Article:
Plans to introduce gender equality to the World Rowing Championships - reflecting the process that took place within the Olympic programme in February - were endorsed by 137 votes to six at the International Rowing Federation (FISA) Congress in Sarasota-Bradenton.
The approved FISA Council recommendation means the men's lightweight four - already dropped from the Tokyo 2020 Olympic programme to make way for a new women's four - will also be removed from the World Rowing Championship and World Under-23 Championship programme.
It will be replaced by women's lightweight pairs.
The vote on this question for the Olympic Games, at the Extraordinary Congress held in Tokyo in February, was much closer - 94 votes to 67.
This followed International Olympic Committee demands for gender equality and no lightweight events.
The official FISA report on the Congress, which took place a day after the World Rowing Championships successfully staged in Florida, reads: "Following a long process of consultation with all stakeholders, the FISA Congress voted on rule 36 - the World Rowing Championships programme for senior, Para-rowing, under-23 and junior events.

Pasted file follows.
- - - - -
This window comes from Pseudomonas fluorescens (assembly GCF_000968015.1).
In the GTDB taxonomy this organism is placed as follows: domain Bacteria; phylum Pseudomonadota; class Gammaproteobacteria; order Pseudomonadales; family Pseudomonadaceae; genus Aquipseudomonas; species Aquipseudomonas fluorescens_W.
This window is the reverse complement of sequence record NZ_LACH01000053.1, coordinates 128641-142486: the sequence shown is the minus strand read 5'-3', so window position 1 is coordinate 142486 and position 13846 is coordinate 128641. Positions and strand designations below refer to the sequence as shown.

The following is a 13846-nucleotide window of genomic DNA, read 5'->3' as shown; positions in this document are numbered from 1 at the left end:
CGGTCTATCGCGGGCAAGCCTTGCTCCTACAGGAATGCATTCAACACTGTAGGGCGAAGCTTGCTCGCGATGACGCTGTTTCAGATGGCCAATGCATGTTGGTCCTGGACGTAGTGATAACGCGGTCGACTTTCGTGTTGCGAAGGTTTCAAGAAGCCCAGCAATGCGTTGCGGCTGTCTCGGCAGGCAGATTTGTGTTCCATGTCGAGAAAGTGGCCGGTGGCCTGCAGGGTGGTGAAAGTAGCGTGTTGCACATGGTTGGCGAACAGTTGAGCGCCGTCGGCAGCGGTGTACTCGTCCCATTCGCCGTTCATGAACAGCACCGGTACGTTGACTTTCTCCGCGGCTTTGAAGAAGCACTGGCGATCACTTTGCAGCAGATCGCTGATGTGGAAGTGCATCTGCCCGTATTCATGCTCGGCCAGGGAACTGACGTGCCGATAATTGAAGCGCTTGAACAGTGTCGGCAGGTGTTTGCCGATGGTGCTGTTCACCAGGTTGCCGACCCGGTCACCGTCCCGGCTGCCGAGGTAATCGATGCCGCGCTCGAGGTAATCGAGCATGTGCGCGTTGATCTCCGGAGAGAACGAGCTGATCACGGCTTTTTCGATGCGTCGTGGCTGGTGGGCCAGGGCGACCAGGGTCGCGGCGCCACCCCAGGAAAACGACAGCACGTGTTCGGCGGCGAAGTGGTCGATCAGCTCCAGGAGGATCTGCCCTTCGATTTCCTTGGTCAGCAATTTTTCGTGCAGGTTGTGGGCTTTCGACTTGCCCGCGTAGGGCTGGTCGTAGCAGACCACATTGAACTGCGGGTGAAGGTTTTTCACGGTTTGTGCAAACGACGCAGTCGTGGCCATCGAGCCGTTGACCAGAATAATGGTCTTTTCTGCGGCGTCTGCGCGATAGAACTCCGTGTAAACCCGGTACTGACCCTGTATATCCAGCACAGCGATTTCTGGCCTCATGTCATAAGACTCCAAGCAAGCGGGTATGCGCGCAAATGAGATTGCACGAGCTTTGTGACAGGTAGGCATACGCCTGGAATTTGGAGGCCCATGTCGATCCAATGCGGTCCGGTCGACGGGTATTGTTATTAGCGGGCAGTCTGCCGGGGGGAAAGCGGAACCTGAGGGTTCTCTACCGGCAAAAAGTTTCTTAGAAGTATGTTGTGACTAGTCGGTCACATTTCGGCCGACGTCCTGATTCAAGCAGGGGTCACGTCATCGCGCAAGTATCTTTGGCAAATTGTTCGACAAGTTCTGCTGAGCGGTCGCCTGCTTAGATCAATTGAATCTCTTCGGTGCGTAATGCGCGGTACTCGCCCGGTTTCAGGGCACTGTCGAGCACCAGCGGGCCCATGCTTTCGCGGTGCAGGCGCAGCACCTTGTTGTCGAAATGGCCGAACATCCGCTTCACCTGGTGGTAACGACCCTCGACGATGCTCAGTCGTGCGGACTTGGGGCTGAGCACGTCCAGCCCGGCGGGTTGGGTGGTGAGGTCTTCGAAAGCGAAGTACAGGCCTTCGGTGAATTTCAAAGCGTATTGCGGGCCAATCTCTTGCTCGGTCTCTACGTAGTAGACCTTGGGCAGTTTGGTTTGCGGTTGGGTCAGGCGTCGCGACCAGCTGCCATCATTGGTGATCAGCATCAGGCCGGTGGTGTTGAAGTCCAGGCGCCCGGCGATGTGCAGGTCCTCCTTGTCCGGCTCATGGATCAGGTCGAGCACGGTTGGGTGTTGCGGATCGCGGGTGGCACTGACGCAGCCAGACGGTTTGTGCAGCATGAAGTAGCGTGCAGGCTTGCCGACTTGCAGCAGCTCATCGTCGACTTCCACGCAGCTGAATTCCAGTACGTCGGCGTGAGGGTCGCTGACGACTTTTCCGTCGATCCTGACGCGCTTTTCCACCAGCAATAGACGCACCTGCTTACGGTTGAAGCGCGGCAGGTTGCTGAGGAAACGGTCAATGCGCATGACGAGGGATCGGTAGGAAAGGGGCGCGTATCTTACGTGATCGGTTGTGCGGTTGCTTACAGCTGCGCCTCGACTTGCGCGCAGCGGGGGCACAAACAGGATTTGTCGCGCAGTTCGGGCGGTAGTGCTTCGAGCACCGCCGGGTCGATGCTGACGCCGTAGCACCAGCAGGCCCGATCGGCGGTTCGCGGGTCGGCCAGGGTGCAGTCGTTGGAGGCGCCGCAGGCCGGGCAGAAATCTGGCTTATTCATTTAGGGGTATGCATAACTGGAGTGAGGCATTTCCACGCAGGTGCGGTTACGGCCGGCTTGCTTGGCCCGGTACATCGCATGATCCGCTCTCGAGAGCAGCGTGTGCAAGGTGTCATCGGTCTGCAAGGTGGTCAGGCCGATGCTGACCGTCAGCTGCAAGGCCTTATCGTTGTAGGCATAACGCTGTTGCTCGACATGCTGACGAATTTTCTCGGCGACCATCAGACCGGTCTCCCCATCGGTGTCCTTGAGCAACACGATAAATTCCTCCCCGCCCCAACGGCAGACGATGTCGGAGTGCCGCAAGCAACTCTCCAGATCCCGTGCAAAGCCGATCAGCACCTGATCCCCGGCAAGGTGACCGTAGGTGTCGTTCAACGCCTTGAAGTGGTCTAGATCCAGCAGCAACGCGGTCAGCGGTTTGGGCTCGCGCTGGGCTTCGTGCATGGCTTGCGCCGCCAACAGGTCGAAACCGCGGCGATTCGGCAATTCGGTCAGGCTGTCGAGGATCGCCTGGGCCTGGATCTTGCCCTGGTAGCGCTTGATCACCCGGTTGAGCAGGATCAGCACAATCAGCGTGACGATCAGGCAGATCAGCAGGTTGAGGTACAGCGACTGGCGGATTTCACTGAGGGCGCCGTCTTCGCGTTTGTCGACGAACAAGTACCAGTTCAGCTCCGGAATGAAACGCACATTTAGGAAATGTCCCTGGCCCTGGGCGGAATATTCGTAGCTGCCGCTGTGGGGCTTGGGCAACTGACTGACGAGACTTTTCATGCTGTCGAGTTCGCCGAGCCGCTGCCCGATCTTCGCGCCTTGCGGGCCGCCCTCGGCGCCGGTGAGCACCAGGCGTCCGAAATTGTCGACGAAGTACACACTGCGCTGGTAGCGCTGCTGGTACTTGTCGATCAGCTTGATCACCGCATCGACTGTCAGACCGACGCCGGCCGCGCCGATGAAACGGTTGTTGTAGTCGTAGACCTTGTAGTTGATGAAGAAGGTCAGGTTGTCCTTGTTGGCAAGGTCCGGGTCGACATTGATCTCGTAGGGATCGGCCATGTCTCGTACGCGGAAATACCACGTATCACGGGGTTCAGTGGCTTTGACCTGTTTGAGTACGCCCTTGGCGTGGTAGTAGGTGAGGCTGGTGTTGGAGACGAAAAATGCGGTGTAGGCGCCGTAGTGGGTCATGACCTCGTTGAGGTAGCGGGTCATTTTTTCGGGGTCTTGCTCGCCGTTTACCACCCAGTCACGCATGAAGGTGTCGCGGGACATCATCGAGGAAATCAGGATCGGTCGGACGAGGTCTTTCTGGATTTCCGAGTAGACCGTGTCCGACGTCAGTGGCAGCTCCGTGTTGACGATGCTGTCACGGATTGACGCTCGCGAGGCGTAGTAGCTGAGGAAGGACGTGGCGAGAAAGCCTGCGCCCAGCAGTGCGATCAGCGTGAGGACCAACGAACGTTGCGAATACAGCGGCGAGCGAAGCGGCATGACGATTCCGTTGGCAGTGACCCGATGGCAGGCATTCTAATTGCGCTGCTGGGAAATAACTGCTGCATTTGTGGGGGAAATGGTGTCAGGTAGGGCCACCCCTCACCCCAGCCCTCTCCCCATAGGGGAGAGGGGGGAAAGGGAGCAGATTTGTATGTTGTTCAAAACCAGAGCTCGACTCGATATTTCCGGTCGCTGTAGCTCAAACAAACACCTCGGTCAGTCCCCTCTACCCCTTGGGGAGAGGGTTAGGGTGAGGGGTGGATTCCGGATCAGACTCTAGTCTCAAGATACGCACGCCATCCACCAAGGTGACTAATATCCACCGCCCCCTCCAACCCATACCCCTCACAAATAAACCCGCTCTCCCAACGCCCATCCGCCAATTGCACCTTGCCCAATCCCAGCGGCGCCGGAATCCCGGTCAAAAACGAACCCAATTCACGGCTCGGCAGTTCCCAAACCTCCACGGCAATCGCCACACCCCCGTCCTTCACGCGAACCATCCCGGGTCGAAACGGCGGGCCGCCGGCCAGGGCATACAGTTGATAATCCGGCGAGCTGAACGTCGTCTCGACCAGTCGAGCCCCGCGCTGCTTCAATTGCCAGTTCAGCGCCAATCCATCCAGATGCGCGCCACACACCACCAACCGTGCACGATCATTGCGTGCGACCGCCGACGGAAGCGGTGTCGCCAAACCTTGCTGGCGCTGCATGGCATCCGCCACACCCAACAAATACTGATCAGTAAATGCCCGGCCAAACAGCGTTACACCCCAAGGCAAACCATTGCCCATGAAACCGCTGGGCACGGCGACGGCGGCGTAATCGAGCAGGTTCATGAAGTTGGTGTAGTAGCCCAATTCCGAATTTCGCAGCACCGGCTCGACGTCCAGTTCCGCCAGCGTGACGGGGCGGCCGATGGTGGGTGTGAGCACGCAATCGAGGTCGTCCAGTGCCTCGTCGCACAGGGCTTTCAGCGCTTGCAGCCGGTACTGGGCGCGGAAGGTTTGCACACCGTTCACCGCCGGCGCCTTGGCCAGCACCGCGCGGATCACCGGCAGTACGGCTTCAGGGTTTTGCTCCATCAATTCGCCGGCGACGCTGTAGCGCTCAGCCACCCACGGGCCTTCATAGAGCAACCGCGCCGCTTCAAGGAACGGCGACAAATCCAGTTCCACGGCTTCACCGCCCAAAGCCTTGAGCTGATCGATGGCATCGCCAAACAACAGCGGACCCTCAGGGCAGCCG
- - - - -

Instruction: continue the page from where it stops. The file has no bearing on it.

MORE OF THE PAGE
"Executive director Matt Smith gave a detailed explanation for the Council's recommendation for each of the open weight, lightweight and Para-rowing events.
"The Council then moved to a required two-third majority vote to change rule 36.
"With 137 votes in favour, six votes against, the Congress approved the new World Championship programme by 95.8 per cent.
"The programme brings gender equality across all events."
Speaking to insidethegames last month on the subject of the lightweight men’s four, the FISA President, Jean-Christophe Rolland, who was unanimously re-elected today for another four-year term, said: "Unfortunately, many Sport Ministries, National Olympic Committees and National Federations immediately cut their funding for the rowers usually in this boat and the rowers switched to either open sweep rowing squads, or the lightweight double squads."
Asked if there was a risk it would shrink without an Olympic option, Rolland added: "Yes".